A high-concept hacienda

A couple's Westside compound combines classic elements of ancient courtyards with a Modernist's love of glass and light. The result? `It's so right.'

November 30, 2006|Bettijane Levine | Times Staff Writer

WHEN you first walk into Casa Moderna, you feel as if you've been here before. The courtyard. The colors. Something about the place feels very familiar. And it should, especially for Angelenos, for whom Mexican-style architecture -- and the hacienda -- is something we're accustomed to. Casa Moderna, like its name suggests, is both old and modern, and certainly more than a house.

It is a self-contained compound, an architectural riff that melds Modernism with aspects of ancient Mexican tradition. And it is nothing the owners, artist Nancy Louise Jones and entertainment executive John Richard Diaz, imagined when they asked the late artist and architect J. Frank Fitzgibbons to design something for them.

Jones and the architect were friends for 20 years before she and her husband asked him to pick up his pen. He didn't live to see it completed, but his vision is well-preserved in this design.

"Frank considered this a very modern hacienda," Jones says. "If you'd asked him how to advance the hacienda to the Modernist mode, he would have told you this is it."

The Jones-Diaz house in Mar Vista has many classic traits of a hacienda -- the use of courtyards and water, bright colors and simple materials. It is completely enclosed; an 8-foot-tall redwood fence circles the property. There is no front door; guests enter through a front gate that opens into a courtyard. There is virtually no delineation between indoor and outdoor spaces; the house has a long, narrow spine that contains the public rooms -- an open kitchen, a living and dining area, all of which face the courtyard through a 10-foot-high wall of glass with sliding doors that open onto it.

The result is a home that is ideal for entertaining. At night, light pours through windows high and low, illuminating the courtyard and playing on the water of the oblong pool. The great room, Jones' studio, Diaz's office, even the master suite -- with its glass walls and molded plastic Frank Gehry couch -- are natural gathering spots.

But more important, Casa Moderna is nearly self-sufficient. Here its owners can work, exercise and accommodate overnight guests with convenience and ease. Self-sufficiency is important for Jones and Diaz, especially after an airplane accident left him partially disabled.

JONES, 55, and Diaz, 56, are a matched pair. Both are intensely energetic. They talk fast, move fast, like to swim and work out. And both have a curious buoyancy. Jones -- 5-foot-2 and 100 pounds, with pale, pixie-cut hair -- seems to waft rather than walk. Diaz, even on crutches, propels himself as if borne on air.

When the couple married 10 years ago, he moved into her Santa Monica loft, designed by Frank Gehry. "We adored the place," Diaz says, launching into a wistful description of their former home.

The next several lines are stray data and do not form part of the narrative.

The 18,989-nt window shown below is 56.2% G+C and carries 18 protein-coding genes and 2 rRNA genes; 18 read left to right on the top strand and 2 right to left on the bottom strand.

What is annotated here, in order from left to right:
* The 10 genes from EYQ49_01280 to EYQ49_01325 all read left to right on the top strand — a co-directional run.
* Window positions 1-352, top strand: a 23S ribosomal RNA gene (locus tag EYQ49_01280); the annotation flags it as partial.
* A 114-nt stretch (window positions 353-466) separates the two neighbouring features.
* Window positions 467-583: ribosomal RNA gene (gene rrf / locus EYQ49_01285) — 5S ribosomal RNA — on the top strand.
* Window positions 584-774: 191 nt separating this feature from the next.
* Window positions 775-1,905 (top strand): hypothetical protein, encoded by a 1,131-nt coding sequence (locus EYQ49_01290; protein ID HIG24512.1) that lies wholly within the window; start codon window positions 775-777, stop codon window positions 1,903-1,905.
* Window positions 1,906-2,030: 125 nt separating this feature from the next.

"Nancy's studio was on the first level; the second level was a large living area that overlooked the studio. The top floor was a big private space, a master suite and bath."

Four years into their life together, Diaz traveled to launch his digital music firm,, in Asia. In 2000, he boarded a Singapore Airlines flight in Taiwan for the trip home and was one of the few to survive a take-off crash.

He was not hospitalized, and he returned to his wife and their loft. He thought the aches and pains in his lower body were relatively minor and would slowly disappear. Instead, they got worse. "Everything hurt, all the time. It took awhile to find out I had damaged my spine stem and all the nerves in it."

Doctors told Diaz the damage was probably caused by extreme pressure from the plane's seat belt at impact, and that such injuries were common after high-impact car crashes in the days before shoulder harnesses were added to auto seat belts. What's more, they said, there was a chance his condition might become progressively worse.

Unable to navigate the many steps of their loft, and with his prognosis for mobility uncertain, it became unthinkable for Diaz and his wife to continue living there. He needed a flat house with dimensions that would let him navigate easily if he were to require a wheelchair.

FITZGIBBONS was the ideal choice as their architect, and it was a fruitful partnership, if not friendship. "Frank named this place Casa Moderna," Jones says, "because my husband is half Mexican, and because one of Frank's favorite architects was Luis Barragan, also Mexican."

The home became a blending of their aesthetics. Fitzgibbons was a Modernist who used basic materials -- concrete, steel, glass -- to create sculptural forms of light and color. Jones' artwork, which she describes as contemporary abstract, is compatible with this style.

Today the house and studio are adorned with Fitzgibbons' other work. More than just an architect, he sculpted torsos -- plaster casts of nude torsos -- some brightly colored. They had been in storage; his widow is allowing Jones to rehabilitate them.

"That one's me," Jones says of a plaster torso mounted on a hallway wall.

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